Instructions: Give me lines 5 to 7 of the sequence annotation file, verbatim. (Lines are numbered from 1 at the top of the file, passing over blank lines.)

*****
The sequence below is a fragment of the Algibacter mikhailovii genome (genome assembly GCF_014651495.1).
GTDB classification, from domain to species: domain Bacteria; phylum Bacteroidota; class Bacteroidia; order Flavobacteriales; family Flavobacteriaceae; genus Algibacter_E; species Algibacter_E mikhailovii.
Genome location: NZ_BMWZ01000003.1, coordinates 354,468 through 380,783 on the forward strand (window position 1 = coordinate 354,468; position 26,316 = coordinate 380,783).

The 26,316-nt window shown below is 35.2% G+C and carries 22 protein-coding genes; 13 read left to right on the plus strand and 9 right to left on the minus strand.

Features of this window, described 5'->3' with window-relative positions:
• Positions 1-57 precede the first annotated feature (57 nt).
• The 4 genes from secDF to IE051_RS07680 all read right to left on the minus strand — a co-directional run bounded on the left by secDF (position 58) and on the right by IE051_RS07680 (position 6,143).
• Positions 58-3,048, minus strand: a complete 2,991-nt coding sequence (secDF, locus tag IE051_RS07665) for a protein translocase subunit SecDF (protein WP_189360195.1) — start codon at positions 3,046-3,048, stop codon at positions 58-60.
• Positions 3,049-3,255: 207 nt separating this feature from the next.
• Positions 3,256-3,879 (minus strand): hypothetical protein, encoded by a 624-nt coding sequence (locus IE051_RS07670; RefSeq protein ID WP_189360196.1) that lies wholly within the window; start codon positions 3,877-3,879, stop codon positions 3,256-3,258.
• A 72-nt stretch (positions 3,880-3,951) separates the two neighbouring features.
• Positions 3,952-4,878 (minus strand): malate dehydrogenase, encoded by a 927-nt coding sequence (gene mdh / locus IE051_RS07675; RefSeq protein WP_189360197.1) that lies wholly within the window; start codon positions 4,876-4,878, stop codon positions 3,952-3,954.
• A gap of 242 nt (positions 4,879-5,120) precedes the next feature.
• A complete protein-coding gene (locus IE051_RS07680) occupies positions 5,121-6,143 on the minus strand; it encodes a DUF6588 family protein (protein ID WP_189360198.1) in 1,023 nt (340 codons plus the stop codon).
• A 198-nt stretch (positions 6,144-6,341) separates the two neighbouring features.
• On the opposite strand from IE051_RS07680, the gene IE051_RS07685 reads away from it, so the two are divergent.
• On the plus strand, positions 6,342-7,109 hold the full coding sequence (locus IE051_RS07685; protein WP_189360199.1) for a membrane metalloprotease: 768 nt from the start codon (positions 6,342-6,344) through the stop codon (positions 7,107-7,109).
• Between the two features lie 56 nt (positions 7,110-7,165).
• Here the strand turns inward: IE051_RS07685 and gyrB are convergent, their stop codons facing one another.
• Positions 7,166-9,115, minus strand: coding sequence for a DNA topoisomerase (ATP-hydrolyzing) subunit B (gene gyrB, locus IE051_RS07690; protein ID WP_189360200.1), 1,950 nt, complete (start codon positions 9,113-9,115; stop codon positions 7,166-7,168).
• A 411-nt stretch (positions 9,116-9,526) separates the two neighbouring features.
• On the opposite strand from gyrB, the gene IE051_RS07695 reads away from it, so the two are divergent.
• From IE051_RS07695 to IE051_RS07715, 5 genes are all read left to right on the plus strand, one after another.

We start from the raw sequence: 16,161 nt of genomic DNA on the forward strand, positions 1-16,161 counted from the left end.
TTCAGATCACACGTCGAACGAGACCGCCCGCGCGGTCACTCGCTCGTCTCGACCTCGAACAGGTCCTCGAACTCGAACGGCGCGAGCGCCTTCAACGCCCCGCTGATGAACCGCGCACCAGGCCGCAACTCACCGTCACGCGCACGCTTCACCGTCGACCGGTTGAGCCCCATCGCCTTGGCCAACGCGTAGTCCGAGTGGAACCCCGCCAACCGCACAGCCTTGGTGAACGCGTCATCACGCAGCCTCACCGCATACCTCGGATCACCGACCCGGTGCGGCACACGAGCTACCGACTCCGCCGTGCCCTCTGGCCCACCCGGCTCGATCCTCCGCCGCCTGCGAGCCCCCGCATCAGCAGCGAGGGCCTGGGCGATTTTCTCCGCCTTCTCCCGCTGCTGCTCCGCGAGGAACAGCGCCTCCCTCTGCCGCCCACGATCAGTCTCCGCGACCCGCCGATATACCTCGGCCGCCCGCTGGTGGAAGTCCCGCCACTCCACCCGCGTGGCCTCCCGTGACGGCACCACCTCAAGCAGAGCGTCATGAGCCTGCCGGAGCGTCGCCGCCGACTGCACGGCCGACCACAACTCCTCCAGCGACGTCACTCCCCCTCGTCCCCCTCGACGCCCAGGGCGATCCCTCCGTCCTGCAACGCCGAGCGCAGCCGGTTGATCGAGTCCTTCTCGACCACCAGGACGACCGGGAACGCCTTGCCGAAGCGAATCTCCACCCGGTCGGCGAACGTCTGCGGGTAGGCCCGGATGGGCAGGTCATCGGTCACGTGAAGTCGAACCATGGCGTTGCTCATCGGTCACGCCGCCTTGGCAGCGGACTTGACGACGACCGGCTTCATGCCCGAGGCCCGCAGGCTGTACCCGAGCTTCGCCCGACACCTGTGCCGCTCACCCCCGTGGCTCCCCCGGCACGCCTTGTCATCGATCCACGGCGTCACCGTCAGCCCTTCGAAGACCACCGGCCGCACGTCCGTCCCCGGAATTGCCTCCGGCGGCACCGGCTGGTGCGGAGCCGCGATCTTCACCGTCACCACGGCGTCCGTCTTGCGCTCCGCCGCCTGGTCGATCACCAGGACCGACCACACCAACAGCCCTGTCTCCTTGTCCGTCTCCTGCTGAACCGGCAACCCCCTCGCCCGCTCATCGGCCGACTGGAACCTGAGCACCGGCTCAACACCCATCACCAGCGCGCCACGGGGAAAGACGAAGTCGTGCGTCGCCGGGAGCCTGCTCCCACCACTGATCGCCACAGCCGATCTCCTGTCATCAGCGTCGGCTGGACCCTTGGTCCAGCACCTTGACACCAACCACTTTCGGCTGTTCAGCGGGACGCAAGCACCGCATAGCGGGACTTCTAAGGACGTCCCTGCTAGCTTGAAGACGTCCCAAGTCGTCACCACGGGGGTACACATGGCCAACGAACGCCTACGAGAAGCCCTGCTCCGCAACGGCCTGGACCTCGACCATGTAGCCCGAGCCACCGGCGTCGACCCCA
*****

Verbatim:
Features of this window, described 5'->3' with window-relative positions:
• Positions 1-57 precede the first annotated feature (57 nt).
• The 4 genes from secDF to IE051_RS07680 all read right to left on the minus strand — a co-directional run bounded on the left by secDF (position 58) and on the right by IE051_RS07680 (position 6,143).